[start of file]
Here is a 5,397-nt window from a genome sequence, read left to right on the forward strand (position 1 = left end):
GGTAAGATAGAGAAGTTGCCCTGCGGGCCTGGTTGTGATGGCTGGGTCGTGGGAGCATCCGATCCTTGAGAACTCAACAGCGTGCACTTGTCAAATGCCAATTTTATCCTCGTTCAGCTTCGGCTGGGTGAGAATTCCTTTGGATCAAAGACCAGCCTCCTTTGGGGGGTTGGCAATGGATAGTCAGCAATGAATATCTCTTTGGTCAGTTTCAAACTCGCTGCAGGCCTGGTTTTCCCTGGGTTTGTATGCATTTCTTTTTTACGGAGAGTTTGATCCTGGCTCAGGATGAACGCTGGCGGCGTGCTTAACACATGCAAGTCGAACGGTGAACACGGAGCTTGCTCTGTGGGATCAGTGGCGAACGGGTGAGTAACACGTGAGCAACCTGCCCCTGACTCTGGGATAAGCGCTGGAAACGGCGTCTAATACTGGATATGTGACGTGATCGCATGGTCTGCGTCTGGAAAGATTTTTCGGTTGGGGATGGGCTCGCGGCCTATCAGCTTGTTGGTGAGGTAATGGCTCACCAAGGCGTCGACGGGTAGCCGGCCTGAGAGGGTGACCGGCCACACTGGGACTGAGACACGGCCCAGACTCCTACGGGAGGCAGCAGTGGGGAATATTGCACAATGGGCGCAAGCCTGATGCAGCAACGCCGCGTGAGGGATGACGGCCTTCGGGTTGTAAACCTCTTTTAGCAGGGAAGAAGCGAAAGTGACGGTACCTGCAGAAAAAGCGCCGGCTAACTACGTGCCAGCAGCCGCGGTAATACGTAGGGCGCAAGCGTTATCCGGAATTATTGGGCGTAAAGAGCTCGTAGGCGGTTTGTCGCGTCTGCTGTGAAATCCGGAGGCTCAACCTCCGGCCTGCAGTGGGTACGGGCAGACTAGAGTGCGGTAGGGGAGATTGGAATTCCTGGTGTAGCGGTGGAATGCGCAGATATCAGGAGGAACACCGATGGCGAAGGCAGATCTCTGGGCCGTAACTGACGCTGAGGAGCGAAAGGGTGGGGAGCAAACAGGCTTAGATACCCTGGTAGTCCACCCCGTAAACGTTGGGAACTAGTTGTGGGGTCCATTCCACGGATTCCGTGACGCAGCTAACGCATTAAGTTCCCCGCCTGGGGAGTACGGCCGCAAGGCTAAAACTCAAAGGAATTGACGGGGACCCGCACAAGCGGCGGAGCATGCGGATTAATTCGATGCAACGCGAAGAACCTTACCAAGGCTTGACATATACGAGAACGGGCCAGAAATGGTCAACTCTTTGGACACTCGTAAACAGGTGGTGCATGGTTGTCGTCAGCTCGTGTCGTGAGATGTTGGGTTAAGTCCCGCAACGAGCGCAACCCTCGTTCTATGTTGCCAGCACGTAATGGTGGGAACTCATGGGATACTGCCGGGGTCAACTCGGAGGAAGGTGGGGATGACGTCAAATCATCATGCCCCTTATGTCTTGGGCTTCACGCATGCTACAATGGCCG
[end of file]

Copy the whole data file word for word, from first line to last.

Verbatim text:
Here is a 5,397-nt window from a genome sequence, read left to right on the forward strand (position 1 = left end):
GGTAAGATAGAGAAGTTGCCCTGCGGGCCTGGTTGTGATGGCTGGGTCGTGGGAGCATCCGATCCTTGAGAACTCAACAGCGTGCACTTGTCAAATGCCAATTTTATCCTCGTTCAGCTTCGGCTGGGTGAGAATTCCTTTGGATCAAAGACCAGCCTCCTTTGGGGGGTTGGCAATGGATAGTCAGCAATGAATATCTCTTTGGTCAGTTTCAAACTCGCTGCAGGCCTGGTTTTCCCTGGGTTTGTATGCATTTCTTTTTTACGGAGAGTTTGATCCTGGCTCAGGATGAACGCTGGCGGCGTGCTTAACACATGCAAGTCGAACGGTGAACACGGAGCTTGCTCTGTGGGATCAGTGGCGAACGGGTGAGTAACACGTGAGCAACCTGCCCCTGACTCTGGGATAAGCGCTGGAAACGGCGTCTAATACTGGATATGTGACGTGATCGCATGGTCTGCGTCTGGAAAGATTTTTCGGTTGGGGATGGGCTCGCGGCCTATCAGCTTGTTGGTGAGGTAATGGCTCACCAAGGCGTCGACGGGTAGCCGGCCTGAGAGGGTGACCGGCCACACTGGGACTGAGACACGGCCCAGACTCCTACGGGAGGCAGCAGTGGGGAATATTGCACAATGGGCGCAAGCCTGATGCAGCAACGCCGCGTGAGGGATGACGGCCTTCGGGTTGTAAACCTCTTTTAGCAGGGAAGAAGCGAAAGTGACGGTACCTGCAGAAAAAGCGCCGGCTAACTACGTGCCAGCAGCCGCGGTAATACGTAGGGCGCAAGCGTTATCCGGAATTATTGGGCGTAAAGAGCTCGTAGGCGGTTTGTCGCGTCTGCTGTGAAATCCGGAGGCTCAACCTCCGGCCTGCAGTGGGTACGGGCAGACTAGAGTGCGGTAGGGGAGATTGGAATTCCTGGTGTAGCGGTGGAATGCGCAGATATCAGGAGGAACACCGATGGCGAAGGCAGATCTCTGGGCCGTAACTGACGCTGAGGAGCGAAAGGGTGGGGAGCAAACAGGCTTAGATACCCTGGTAGTCCACCCCGTAAACGTTGGGAACTAGTTGTGGGGTCCATTCCACGGATTCCGTGACGCAGCTAACGCATTAAGTTCCCCGCCTGGGGAGTACGGCCGCAAGGCTAAAACTCAAAGGAATTGACGGGGACCCGCACAAGCGGCGGAGCATGCGGATTAATTCGATGCAACGCGAAGAACCTTACCAAGGCTTGACATATACGAGAACGGGCCAGAAATGGTCAACTCTTTGGACACTCGTAAACAGGTGGTGCATGGTTGTCGTCAGCTCGTGTCGTGAGATGTTGGGTTAAGTCCCGCAACGAGCGCAACCCTCGTTCTATGTTGCCAGCACGTAATGGTGGGAACTCATGGGATACTGCCGGGGTCAACTCGGAGGAAGGTGGGGATGACGTCAAATCATCATGCCCCTTATGTCTTGGGCTTCACGCATGCTACAATGGCCG